China Made Easy

China Made Easy

BANYAN TREE HOTELS AND RESORTS On the grounds of the Banyan Tree Lijiang, in the southern Yunnan province.

BANYAN TREE HOTELS AND RESORTS

<p>BANYAN TREE HOTELS AND RESORTS</p>
BANYAN TREE HOTELS AND RESORTS On the grounds of the Banyan Tree Lijiang, in the southern Yunnan province.

BANYAN TREE HOTELS AND RESORTS

T+L tackles one of the world's most mystifying destinations with tips and tools to help you plan a successful trip to China.

Orientation

China can seem as impenetrable as it is imposing. Consider the numbers: it’s the world’s most populous nation (1.3 billion), where more than 100 cities have populations over a million. Fifty-six ethnic groups are spread across 22 wildly distinct provinces and five autonomous regions, in a landmass slightly larger than the U.S. Its history seems limitless and its traditions just as deep. But here and now, change is the only real constant—and it is accelerating at a dizzying pace. (One thousand new cars hit the streets of Beijing every day.)

How do you begin to fathom a country of such extremes? The futuristic cities glittering above timeworn villages; the great rivers and vast empty deserts; the radical new architecture juxtaposed with millennia-old monuments; the ceaseless push-and-pull between Confucianism, Communism, and commerce. Where do you even begin? Have no fear. Start here.

China’s Highlights

Tips for Flying to China

Chinese Taxi Tips

China’s Hotel Boom: Where to Stay Now

Must-Try Chinese Food

China Shopping Tips and Strategies

Six Great New Books on China

Where the Top Guides Go in China


Peking Duck

Made in China; meal for two $60.

Chefs sweat over apricot wood-fired ovens in this open kitchen setting to produce ducks with crisp skin and subtle fattiness, served with tissue-thin pancakes, sweet plum sauce, and garlic and sugar for dipping.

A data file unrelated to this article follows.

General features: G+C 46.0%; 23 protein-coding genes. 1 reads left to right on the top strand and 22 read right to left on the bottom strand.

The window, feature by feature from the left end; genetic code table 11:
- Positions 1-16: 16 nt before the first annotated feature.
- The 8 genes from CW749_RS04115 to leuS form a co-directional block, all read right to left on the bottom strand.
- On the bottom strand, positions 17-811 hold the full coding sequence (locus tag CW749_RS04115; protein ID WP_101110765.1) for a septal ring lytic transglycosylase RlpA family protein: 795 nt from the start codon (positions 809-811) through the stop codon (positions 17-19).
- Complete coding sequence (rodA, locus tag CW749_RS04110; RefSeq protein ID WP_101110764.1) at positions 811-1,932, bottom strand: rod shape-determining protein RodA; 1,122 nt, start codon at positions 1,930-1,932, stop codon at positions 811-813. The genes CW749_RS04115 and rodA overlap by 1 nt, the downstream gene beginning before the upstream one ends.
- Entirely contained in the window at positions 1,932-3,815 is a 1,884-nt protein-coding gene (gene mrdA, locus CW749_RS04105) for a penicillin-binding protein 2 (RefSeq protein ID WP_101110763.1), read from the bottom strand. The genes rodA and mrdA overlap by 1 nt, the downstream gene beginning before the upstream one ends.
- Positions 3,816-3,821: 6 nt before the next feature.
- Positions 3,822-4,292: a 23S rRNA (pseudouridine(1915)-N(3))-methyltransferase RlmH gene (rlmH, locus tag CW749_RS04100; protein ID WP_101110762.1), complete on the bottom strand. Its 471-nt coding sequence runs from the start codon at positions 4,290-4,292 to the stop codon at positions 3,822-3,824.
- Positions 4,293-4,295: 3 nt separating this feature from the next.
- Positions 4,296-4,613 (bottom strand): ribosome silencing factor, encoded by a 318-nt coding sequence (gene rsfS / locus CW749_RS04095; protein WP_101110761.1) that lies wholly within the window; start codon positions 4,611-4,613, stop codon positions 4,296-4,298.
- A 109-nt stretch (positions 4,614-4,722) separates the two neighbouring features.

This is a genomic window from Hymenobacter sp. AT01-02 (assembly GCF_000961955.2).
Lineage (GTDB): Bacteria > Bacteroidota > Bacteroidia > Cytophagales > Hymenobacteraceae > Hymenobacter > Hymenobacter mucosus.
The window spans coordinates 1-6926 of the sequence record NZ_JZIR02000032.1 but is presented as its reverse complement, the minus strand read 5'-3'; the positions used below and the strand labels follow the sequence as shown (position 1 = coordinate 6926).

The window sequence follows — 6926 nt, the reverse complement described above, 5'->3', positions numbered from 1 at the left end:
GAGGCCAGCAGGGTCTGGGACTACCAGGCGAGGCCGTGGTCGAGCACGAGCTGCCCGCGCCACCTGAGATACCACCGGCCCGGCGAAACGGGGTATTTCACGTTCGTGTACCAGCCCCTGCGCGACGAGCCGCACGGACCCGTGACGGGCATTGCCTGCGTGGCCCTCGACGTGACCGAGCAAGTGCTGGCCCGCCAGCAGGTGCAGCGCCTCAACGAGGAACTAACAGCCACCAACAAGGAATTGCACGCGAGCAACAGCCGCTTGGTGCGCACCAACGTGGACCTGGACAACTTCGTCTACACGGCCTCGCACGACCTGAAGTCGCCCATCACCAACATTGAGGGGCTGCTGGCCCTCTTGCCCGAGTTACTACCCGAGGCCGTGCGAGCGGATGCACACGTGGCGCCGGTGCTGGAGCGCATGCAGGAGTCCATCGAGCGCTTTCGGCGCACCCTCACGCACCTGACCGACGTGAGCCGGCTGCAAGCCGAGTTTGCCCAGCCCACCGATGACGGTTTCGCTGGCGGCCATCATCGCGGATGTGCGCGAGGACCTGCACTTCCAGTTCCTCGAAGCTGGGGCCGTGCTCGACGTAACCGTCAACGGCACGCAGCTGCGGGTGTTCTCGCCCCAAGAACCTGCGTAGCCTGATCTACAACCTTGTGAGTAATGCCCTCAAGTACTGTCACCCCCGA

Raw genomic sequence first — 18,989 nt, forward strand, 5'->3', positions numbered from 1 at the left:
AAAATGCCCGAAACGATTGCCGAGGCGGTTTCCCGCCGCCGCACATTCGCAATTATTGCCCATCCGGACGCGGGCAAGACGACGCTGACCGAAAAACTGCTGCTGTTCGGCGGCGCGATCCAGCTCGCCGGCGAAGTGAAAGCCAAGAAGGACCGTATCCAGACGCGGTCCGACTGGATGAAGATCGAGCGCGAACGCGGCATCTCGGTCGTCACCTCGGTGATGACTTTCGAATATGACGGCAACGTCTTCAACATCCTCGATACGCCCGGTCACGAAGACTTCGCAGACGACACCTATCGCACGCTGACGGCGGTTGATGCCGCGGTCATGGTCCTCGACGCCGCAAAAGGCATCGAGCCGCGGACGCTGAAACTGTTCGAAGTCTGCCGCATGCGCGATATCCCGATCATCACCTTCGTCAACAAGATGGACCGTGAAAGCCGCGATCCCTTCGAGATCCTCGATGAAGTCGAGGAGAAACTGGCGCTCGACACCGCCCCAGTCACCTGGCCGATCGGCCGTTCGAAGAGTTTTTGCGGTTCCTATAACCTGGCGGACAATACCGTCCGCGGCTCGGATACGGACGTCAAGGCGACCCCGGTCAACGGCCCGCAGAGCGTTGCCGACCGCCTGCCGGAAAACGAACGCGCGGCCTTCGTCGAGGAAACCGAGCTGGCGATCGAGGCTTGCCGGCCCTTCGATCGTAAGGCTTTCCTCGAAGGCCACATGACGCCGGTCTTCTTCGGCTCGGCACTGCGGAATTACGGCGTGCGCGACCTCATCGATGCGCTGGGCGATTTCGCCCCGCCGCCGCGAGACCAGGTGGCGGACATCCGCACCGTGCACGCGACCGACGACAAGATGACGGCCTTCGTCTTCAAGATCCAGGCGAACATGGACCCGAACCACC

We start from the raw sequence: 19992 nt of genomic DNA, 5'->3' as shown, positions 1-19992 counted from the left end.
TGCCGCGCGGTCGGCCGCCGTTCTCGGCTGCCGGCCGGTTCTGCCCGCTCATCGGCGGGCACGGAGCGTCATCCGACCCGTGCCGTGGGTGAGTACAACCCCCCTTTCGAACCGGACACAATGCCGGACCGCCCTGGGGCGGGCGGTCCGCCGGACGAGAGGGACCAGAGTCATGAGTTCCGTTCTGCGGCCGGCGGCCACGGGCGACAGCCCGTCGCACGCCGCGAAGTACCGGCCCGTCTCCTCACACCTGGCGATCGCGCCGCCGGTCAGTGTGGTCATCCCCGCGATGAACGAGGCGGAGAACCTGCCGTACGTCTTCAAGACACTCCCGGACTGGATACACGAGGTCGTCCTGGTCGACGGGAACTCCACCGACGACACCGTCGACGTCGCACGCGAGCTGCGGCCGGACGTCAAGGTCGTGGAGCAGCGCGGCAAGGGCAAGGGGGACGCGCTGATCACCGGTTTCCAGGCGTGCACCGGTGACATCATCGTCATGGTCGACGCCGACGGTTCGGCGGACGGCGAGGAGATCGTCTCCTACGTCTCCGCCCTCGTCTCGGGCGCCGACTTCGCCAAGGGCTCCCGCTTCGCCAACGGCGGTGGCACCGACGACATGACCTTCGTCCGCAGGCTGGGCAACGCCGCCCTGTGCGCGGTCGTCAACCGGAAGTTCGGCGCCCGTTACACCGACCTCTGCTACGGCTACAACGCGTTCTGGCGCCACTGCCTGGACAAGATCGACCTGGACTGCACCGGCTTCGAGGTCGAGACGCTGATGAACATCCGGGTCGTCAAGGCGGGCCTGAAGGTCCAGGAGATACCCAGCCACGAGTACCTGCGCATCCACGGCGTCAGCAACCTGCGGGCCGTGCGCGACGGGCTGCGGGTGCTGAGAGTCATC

Shanghai Soup Dumplings

Jia Jia Tang Bao; meal for two $5.

Firmly off the tourist map is this local favorite, where the succulent dumplings come with a seasonal addition of crab roe in the fall.

Spicy Hot Pot

Huang Cheng Laoma; meal for two $30.

Decorated like a museum with relics and paintings, this cavernous restaurant serves tear-jerkingly spicy hot pot. Ingredients are served by conveyor belt (rotary sushi-style) on one side of the restaurant, while traditional table service is also offered.

Daoxiaomian

Noodle Loft; meal for two $20.

Noodle artists shave knife-grated noodles in the foyer of this hip restaurant, decorated with contemporary Chinese art.

Roujiamo

Qin Tang Fu; meal for two $10.

Wheat buns toasted on a griddle and filled with braised pork are served from a take-out window at this popular restaurant. The restaurant is decorated with colorful toys and short-legged tables, making it a good option for families.

Big-Plate Chicken

Yisilan Fanzhuang; meal for two $15.

Central Asians and Uighurs, a Muslim ethnic minority of northwest China, convene here for large helpings of this stewed dish.

Jen Lin-Liu is the author of Serve the People: A Stir-Fried Journey Through China.

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